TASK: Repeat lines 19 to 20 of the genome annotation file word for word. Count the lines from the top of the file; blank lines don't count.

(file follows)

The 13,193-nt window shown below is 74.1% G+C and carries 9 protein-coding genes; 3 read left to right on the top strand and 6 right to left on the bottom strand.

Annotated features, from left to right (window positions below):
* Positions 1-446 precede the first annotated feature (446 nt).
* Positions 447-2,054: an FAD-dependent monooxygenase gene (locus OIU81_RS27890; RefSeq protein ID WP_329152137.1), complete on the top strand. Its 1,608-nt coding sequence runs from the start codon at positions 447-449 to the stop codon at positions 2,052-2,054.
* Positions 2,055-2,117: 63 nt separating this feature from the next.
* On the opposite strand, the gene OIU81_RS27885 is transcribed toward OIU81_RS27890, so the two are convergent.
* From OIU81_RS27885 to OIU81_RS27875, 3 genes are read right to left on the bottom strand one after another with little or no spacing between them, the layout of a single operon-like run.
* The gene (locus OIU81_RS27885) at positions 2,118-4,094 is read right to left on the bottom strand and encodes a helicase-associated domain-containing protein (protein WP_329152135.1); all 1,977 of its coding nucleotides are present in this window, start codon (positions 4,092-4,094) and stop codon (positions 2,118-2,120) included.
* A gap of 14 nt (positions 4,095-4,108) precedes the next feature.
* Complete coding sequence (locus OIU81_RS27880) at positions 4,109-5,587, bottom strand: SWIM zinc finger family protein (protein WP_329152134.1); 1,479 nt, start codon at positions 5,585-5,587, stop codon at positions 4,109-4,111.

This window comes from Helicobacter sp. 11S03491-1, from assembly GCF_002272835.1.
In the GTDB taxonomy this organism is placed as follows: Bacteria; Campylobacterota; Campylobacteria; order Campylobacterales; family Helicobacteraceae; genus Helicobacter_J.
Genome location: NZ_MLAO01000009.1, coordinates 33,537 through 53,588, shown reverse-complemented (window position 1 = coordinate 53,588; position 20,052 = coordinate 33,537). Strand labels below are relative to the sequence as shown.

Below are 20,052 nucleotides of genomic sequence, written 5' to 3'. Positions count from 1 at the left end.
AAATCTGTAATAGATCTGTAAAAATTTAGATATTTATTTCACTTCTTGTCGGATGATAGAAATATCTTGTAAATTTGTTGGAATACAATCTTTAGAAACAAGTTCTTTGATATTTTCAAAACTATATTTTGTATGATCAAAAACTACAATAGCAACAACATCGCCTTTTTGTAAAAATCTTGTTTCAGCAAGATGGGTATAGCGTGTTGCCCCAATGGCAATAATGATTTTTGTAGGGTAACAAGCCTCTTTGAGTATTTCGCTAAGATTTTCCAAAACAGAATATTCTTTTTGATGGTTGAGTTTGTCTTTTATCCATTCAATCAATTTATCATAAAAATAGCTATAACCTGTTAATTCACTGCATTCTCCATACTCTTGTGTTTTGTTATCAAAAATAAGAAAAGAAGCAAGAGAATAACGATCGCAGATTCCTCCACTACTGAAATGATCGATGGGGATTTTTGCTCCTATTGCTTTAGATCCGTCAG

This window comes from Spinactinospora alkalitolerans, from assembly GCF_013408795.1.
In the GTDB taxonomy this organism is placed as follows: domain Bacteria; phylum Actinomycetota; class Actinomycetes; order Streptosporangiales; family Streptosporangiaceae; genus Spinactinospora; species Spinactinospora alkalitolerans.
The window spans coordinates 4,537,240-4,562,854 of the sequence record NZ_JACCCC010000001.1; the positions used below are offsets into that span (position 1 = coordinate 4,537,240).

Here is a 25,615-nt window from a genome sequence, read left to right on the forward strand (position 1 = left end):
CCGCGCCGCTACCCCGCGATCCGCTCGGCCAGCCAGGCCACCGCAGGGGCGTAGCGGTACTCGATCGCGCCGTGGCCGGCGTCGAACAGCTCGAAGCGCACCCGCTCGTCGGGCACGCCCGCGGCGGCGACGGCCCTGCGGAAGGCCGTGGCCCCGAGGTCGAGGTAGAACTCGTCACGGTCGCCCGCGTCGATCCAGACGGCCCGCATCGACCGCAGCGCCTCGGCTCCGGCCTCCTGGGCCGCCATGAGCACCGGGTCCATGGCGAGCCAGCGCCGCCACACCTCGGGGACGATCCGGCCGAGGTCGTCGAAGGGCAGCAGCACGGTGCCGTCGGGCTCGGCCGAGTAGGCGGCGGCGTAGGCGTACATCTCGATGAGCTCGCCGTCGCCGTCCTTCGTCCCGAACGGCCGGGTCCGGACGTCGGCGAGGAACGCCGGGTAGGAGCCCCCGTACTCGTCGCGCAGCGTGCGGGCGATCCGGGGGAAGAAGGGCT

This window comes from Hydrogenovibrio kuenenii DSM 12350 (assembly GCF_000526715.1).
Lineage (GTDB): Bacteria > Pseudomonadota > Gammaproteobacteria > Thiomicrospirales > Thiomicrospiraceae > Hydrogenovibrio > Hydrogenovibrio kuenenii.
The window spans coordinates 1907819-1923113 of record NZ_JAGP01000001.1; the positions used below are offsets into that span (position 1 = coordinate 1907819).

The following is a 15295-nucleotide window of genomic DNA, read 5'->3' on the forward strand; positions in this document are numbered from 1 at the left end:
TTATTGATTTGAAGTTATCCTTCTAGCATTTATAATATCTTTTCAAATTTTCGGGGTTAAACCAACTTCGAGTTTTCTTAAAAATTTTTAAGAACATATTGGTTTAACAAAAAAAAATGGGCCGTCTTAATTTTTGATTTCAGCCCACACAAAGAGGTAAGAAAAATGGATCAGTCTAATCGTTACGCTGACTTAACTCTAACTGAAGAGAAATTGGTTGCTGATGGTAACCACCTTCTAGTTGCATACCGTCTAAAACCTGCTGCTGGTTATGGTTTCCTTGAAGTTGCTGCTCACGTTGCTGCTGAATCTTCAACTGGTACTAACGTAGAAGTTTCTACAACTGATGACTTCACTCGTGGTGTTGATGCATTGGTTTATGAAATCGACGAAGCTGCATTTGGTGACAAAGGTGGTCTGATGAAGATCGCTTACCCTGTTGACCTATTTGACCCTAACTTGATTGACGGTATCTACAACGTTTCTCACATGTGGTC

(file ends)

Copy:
Here is a 25,615-nt window from a genome sequence, read left to right on the forward strand (position 1 = left end):
CCGCGCCGCTACCCCGCGATCCGCTCGGCCAGCCAGGCCACCGCAGGGGCGTAGCGGTACTCGATCGCGCCGTGGCCGGCGTCGAACAGCTCGAAGCGCACCCGCTCGTCGGGCACGCCCGCGGCGGCGACGGCCCTGCGGAAGGCCGTGGCCCCGAGGTCGAGGTAGAACTCGTCACGGTCGCCCGCGTCGATCCAGACGGCCCGCATCGACCGCAGCGCCTCGGCTCCGGCCTCCTGGGCCGCCATGAGCACCGGGTCCATGGCGAGCCAGCGCCGCCACACCTCGGGGACGATCCGGCCGAGGTCGTCGAAGGGCAGCAGCACGGTGCCGTCGGGCTCGGCCGAGTAGGCGGCGGCGTAGGCGTACATCTCGATGAGCTCGCCGTCGCCGTCCTTCGTCCCGAACGGCCGGGTCCGGACGTCGGCGAGGAACGCCGGGTAGGAGCCCCCGTACTCGTCGCGCAGCGTGCGGGCGATCCGGGGGAAGAAGGGCT